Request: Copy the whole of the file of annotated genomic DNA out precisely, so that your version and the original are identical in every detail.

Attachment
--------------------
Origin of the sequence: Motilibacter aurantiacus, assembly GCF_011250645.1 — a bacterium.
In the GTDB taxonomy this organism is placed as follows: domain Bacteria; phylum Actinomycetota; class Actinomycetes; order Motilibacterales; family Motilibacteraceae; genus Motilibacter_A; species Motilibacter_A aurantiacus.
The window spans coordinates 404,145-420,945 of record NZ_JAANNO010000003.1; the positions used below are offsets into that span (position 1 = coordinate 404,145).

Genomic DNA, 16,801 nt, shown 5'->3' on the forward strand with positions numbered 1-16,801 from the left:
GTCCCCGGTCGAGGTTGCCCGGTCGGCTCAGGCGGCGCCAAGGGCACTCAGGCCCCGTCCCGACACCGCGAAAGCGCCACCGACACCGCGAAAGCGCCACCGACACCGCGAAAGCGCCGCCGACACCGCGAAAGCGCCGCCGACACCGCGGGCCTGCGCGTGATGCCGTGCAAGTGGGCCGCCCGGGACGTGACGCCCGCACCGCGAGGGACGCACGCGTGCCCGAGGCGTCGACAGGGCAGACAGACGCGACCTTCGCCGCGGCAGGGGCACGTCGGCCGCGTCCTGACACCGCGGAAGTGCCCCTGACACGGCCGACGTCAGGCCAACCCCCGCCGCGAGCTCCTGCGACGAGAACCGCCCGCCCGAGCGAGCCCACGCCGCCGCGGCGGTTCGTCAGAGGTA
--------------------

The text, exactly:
Origin of the sequence: Motilibacter aurantiacus, assembly GCF_011250645.1 — a bacterium.
In the GTDB taxonomy this organism is placed as follows: domain Bacteria; phylum Actinomycetota; class Actinomycetes; order Motilibacterales; family Motilibacteraceae; genus Motilibacter_A; species Motilibacter_A aurantiacus.
The window spans coordinates 404,145-420,945 of record NZ_JAANNO010000003.1; the positions used below are offsets into that span (position 1 = coordinate 404,145).

Genomic DNA, 16,801 nt, shown 5'->3' on the forward strand with positions numbered 1-16,801 from the left:
GTCCCCGGTCGAGGTTGCCCGGTCGGCTCAGGCGGCGCCAAGGGCACTCAGGCCCCGTCCCGACACCGCGAAAGCGCCACCGACACCGCGAAAGCGCCACCGACACCGCGAAAGCGCCGCCGACACCGCGAAAGCGCCGCCGACACCGCGGGCCTGCGCGTGATGCCGTGCAAGTGGGCCGCCCGGGACGTGACGCCCGCACCGCGAGGGACGCACGCGTGCCCGAGGCGTCGACAGGGCAGACAGACGCGACCTTCGCCGCGGCAGGGGCACGTCGGCCGCGTCCTGACACCGCGGAAGTGCCCCTGACACGGCCGACGTCAGGCCAACCCCCGCCGCGAGCTCCTGCGACGAGAACCGCCCGCCCGAGCGAGCCCACGCCGCCGCGGCGGTTCGTCAGAGGTA